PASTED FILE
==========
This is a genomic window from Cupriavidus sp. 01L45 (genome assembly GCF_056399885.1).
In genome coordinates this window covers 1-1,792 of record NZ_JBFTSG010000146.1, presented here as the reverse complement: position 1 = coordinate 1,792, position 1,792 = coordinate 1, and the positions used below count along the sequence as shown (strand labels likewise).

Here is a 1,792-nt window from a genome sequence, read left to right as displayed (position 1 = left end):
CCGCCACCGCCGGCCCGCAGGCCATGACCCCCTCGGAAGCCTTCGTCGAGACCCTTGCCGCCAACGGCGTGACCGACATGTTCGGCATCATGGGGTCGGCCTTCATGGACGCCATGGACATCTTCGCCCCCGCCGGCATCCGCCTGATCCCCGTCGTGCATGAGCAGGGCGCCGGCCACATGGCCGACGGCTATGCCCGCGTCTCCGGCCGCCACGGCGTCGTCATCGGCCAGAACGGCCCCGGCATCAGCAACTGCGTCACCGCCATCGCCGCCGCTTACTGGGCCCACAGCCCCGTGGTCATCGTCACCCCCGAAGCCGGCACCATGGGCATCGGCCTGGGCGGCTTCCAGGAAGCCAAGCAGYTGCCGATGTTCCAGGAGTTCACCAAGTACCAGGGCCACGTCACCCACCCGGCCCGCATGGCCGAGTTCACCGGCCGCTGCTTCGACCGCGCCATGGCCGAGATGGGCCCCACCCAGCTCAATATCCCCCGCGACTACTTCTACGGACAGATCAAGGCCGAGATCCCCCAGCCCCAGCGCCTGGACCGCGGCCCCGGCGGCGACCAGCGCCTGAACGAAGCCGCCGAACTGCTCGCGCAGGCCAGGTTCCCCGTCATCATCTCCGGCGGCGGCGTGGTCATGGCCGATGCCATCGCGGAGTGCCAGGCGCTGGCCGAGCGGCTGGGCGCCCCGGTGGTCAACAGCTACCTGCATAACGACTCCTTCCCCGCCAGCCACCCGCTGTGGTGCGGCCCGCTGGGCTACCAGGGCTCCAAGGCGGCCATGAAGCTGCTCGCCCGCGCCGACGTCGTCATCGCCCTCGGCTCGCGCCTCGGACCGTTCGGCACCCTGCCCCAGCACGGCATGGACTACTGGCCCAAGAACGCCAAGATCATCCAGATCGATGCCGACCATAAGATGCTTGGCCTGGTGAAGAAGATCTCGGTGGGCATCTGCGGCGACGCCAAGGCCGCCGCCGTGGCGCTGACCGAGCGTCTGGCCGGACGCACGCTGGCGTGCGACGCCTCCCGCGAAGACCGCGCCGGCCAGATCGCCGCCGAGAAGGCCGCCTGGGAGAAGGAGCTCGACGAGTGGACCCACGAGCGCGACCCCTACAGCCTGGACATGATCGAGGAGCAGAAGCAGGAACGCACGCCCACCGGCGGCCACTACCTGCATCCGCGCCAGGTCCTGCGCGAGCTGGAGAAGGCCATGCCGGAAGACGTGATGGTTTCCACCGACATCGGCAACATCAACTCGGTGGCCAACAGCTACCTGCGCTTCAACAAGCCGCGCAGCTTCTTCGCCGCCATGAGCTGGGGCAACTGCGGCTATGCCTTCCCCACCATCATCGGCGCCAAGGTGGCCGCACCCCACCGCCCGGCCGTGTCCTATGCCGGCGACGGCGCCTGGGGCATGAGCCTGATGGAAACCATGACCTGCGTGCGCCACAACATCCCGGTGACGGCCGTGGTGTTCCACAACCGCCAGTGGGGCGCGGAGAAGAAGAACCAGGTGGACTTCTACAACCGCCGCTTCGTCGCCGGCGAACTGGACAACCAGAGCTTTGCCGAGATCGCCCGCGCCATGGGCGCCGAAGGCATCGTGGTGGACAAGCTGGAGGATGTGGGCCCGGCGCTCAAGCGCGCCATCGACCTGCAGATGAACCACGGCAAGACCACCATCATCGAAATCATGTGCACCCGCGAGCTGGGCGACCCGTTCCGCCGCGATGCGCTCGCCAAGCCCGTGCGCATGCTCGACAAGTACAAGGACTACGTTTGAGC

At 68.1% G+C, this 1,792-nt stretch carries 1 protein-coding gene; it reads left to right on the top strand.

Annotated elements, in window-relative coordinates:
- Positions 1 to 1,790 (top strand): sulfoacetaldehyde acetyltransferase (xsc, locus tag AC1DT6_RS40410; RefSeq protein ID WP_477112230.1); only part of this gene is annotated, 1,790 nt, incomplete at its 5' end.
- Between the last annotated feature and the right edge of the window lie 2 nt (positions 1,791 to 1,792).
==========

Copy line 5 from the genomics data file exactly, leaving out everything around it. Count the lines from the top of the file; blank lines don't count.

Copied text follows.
At 68.1% G+C, this 1,792-nt stretch carries 1 protein-coding gene; it reads left to right on the top strand.